That just carried the logs, you know, or worked along with the logs and so forth. They, of course, would put logs and roll them and, you know, they would run and put logs ahead, and they rolled the logs and so forth. And of course, when you have seventy thousand men doing it, you can move quite a few logs. And there were eighty thousand men who were up cutting the logs up in the forest. So really, quite a contingency of labor here.

Beside the chief of Solomon's officers which were over the work, three thousand, three hundred foremen on the job, that guided them in the work. And Solomon commanded that they bring great and costly stones, to lay the foundation of the house of God. And Solomon's builders and Hiram's builders cut them, and the stonesquarers: so that they prepared timber and stones to build the house ( 1 Kings 5:16-18 ).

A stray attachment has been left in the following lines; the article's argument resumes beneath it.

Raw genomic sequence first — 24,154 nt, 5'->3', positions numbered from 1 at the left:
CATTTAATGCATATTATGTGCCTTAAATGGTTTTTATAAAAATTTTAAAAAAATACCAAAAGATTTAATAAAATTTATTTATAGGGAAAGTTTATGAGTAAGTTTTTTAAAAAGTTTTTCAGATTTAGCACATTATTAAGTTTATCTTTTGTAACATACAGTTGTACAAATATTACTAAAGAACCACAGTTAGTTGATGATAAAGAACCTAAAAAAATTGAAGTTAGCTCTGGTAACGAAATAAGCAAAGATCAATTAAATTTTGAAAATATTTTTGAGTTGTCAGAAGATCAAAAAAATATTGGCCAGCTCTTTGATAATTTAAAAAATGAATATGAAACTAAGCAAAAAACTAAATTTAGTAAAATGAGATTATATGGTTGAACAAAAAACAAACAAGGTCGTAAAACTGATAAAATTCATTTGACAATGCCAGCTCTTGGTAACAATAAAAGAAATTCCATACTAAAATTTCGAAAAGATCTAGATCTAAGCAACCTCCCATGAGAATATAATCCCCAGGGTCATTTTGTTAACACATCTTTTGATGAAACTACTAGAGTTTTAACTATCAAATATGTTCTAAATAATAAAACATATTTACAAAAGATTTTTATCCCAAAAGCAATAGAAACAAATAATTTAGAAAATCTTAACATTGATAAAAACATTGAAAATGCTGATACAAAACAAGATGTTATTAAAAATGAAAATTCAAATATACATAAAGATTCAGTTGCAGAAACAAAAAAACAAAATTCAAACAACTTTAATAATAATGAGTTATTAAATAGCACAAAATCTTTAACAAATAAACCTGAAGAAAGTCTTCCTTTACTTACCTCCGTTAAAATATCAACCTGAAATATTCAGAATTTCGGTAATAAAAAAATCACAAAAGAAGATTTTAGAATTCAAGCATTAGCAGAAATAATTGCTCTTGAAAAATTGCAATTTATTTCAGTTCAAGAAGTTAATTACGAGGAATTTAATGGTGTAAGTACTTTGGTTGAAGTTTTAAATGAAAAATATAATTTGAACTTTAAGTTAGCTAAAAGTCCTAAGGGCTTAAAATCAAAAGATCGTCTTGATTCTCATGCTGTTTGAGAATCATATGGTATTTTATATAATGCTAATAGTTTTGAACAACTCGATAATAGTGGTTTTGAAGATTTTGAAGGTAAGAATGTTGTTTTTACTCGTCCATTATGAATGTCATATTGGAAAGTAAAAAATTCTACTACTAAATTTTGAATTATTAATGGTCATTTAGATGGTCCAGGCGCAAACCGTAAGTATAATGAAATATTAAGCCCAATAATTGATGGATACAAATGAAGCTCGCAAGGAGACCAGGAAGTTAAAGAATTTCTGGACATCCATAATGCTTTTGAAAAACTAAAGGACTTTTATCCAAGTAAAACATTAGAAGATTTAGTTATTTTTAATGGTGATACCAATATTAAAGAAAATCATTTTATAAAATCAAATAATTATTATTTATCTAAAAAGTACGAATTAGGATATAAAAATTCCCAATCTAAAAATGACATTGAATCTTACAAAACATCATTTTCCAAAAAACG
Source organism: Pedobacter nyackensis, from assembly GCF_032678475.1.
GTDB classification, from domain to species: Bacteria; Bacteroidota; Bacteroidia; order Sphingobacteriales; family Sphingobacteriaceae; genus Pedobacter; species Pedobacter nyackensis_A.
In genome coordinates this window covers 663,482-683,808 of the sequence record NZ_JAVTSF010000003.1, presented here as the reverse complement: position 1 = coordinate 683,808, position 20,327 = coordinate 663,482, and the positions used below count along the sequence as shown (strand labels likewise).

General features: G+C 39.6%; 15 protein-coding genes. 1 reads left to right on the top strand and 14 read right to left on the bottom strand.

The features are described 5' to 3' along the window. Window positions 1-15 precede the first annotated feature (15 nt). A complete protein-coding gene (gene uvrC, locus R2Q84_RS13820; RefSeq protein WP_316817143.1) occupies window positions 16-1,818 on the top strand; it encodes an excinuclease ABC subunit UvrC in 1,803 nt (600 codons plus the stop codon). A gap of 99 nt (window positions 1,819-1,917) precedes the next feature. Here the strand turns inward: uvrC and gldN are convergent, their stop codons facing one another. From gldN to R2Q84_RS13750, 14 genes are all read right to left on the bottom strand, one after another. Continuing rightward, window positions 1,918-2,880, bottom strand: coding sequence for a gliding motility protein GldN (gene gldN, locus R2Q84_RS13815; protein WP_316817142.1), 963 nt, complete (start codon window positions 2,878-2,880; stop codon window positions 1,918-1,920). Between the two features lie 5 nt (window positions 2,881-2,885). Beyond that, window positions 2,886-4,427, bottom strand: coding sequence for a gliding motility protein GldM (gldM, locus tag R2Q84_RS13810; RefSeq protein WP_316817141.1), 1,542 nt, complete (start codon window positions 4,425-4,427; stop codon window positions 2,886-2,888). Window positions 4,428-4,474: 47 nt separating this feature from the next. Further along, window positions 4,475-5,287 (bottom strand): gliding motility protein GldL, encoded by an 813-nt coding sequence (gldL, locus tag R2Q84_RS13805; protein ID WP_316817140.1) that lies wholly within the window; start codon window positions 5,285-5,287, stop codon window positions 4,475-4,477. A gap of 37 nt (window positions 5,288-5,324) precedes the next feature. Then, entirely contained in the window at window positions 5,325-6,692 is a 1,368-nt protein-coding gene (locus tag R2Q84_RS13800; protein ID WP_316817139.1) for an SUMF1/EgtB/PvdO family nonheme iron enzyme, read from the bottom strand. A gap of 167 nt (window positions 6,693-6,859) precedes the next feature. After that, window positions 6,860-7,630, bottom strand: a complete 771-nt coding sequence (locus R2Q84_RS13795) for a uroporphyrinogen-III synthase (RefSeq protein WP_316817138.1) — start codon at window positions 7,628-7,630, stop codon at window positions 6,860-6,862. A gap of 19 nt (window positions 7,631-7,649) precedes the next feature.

Now near Herod's gate in Jerusalem today, there is a cave that goes under the wall and actually you can go down under the city of Jerusalem into Solomon's quarries. And you can see where much of the stone was quarried for the walls of the city of Jerusalem during Solomon's time for Solomon's house and for the temple. These quarries are still there, and you can see the chisel marks on the wall where they cut out. What they would do actually, the rocks under that area are limestone and they lay in layers actually. And it's excellent for building, because much of it is just flat and sort of layered. And what they would do is they would drill holes into the rock. And then they would put wooden branches in and then they would soak. They would put water on the wooden branches and make them expand and just pop the rock out. And you can always, an interesting thing to see in Jerusalem, Solomon's quarries. Just to the right of Herod's gate, between Herod's gate and Damascus gate. If ever you get over there, you want to take a look at Solomon's quarries. They're very fascinating, because here is where the stone was quarried. And then, of course, they would cut it.